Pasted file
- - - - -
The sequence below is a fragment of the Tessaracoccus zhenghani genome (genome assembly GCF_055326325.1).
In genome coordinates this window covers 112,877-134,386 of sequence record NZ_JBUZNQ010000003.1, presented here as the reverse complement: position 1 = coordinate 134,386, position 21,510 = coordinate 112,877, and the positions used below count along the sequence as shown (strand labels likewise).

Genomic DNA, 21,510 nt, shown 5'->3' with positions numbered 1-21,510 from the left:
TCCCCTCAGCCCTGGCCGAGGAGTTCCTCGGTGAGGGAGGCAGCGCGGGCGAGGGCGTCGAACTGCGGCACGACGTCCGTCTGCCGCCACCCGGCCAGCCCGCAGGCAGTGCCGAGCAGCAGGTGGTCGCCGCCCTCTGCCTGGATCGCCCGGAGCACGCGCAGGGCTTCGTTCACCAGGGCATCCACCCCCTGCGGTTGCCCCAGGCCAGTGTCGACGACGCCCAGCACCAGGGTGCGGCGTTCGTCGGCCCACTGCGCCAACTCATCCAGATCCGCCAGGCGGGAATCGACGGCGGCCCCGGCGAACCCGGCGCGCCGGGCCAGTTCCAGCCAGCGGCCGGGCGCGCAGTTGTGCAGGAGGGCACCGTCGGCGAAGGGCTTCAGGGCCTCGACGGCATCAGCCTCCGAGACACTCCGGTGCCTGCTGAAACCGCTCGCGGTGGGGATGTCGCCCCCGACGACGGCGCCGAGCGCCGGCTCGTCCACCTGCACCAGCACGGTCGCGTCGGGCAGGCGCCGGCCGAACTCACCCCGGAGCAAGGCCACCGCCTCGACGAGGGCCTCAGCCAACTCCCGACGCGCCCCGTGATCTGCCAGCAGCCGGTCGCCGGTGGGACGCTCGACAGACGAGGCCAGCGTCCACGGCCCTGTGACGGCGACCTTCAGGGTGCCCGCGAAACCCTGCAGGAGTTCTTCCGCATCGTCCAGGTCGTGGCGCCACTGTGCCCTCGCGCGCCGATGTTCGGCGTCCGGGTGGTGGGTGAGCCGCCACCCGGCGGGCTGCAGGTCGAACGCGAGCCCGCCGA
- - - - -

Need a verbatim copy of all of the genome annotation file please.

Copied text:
The sequence below is a fragment of the Tessaracoccus zhenghani genome (genome assembly GCF_055326325.1).
In genome coordinates this window covers 112,877-134,386 of sequence record NZ_JBUZNQ010000003.1, presented here as the reverse complement: position 1 = coordinate 134,386, position 21,510 = coordinate 112,877, and the positions used below count along the sequence as shown (strand labels likewise).

Genomic DNA, 21,510 nt, shown 5'->3' with positions numbered 1-21,510 from the left:
TCCCCTCAGCCCTGGCCGAGGAGTTCCTCGGTGAGGGAGGCAGCGCGGGCGAGGGCGTCGAACTGCGGCACGACGTCCGTCTGCCGCCACCCGGCCAGCCCGCAGGCAGTGCCGAGCAGCAGGTGGTCGCCGCCCTCTGCCTGGATCGCCCGGAGCACGCGCAGGGCTTCGTTCACCAGGGCATCCACCCCCTGCGGTTGCCCCAGGCCAGTGTCGACGACGCCCAGCACCAGGGTGCGGCGTTCGTCGGCCCACTGCGCCAACTCATCCAGATCCGCCAGGCGGGAATCGACGGCGGCCCCGGCGAACCCGGCGCGCCGGGCCAGTTCCAGCCAGCGGCCGGGCGCGCAGTTGTGCAGGAGGGCACCGTCGGCGAAGGGCTTCAGGGCCTCGACGGCATCAGCCTCCGAGACACTCCGGTGCCTGCTGAAACCGCTCGCGGTGGGGATGTCGCCCCCGACGACGGCGCCGAGCGCCGGCTCGTCCACCTGCACCAGCACGGTCGCGTCGGGCAGGCGCCGGCCGAACTCACCCCGGAGCAAGGCCACCGCCTCGACGAGGGCCTCAGCCAACTCCCGACGCGCCCCGTGATCTGCCAGCAGCCGGTCGCCGGTGGGACGCTCGACAGACGAGGCCAGCGTCCACGGCCCTGTGACGGCGACCTTCAGGGTGCCCGCGAAACCCTGCAGGAGTTCTTCCGCATCGTCCAGGTCGTGGCGCCACTGTGCCCTCGCGCGCCGATGTTCGGCGTCCGGGTGGTGGGTGAGCCGCCACCCGGCGGGCTGCAGGTCGAACGCGAGCCCGCCGA